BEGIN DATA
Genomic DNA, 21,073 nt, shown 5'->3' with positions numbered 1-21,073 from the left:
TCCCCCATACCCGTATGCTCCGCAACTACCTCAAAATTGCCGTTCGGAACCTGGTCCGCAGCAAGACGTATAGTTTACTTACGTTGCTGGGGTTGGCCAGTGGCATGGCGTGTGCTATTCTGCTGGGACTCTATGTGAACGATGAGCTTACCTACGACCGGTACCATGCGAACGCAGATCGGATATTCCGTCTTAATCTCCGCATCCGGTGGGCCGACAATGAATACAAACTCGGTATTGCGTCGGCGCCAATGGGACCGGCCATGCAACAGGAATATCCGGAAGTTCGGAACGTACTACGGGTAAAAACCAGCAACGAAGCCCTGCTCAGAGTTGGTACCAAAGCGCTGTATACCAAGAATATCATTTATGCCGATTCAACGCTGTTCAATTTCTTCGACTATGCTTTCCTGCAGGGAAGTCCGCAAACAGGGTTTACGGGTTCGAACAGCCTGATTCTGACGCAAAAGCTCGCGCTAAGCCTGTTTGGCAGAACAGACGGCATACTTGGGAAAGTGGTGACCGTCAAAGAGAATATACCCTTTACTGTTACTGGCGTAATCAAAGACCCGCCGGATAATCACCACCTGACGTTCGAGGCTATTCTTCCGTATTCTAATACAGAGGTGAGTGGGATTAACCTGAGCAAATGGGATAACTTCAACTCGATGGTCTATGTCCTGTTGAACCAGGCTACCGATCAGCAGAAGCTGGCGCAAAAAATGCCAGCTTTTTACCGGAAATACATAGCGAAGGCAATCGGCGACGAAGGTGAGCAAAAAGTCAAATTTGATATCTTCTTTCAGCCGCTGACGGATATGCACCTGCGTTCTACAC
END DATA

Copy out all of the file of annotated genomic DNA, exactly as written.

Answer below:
Genomic DNA, 21,073 nt, shown 5'->3' with positions numbered 1-21,073 from the left:
TCCCCCATACCCGTATGCTCCGCAACTACCTCAAAATTGCCGTTCGGAACCTGGTCCGCAGCAAGACGTATAGTTTACTTACGTTGCTGGGGTTGGCCAGTGGCATGGCGTGTGCTATTCTGCTGGGACTCTATGTGAACGATGAGCTTACCTACGACCGGTACCATGCGAACGCAGATCGGATATTCCGTCTTAATCTCCGCATCCGGTGGGCCGACAATGAATACAAACTCGGTATTGCGTCGGCGCCAATGGGACCGGCCATGCAACAGGAATATCCGGAAGTTCGGAACGTACTACGGGTAAAAACCAGCAACGAAGCCCTGCTCAGAGTTGGTACCAAAGCGCTGTATACCAAGAATATCATTTATGCCGATTCAACGCTGTTCAATTTCTTCGACTATGCTTTCCTGCAGGGAAGTCCGCAAACAGGGTTTACGGGTTCGAACAGCCTGATTCTGACGCAAAAGCTCGCGCTAAGCCTGTTTGGCAGAACAGACGGCATACTTGGGAAAGTGGTGACCGTCAAAGAGAATATACCCTTTACTGTTACTGGCGTAATCAAAGACCCGCCGGATAATCACCACCTGACGTTCGAGGCTATTCTTCCGTATTCTAATACAGAGGTGAGTGGGATTAACCTGAGCAAATGGGATAACTTCAACTCGATGGTCTATGTCCTGTTGAACCAGGCTACCGATCAGCAGAAGCTGGCGCAAAAAATGCCAGCTTTTTACCGGAAATACATAGCGAAGGCAATCGGCGACGAAGGTGAGCAAAAAGTCAAATTTGATATCTTCTTTCAGCCGCTGACGGATATGCACCTGCGTTCTACAC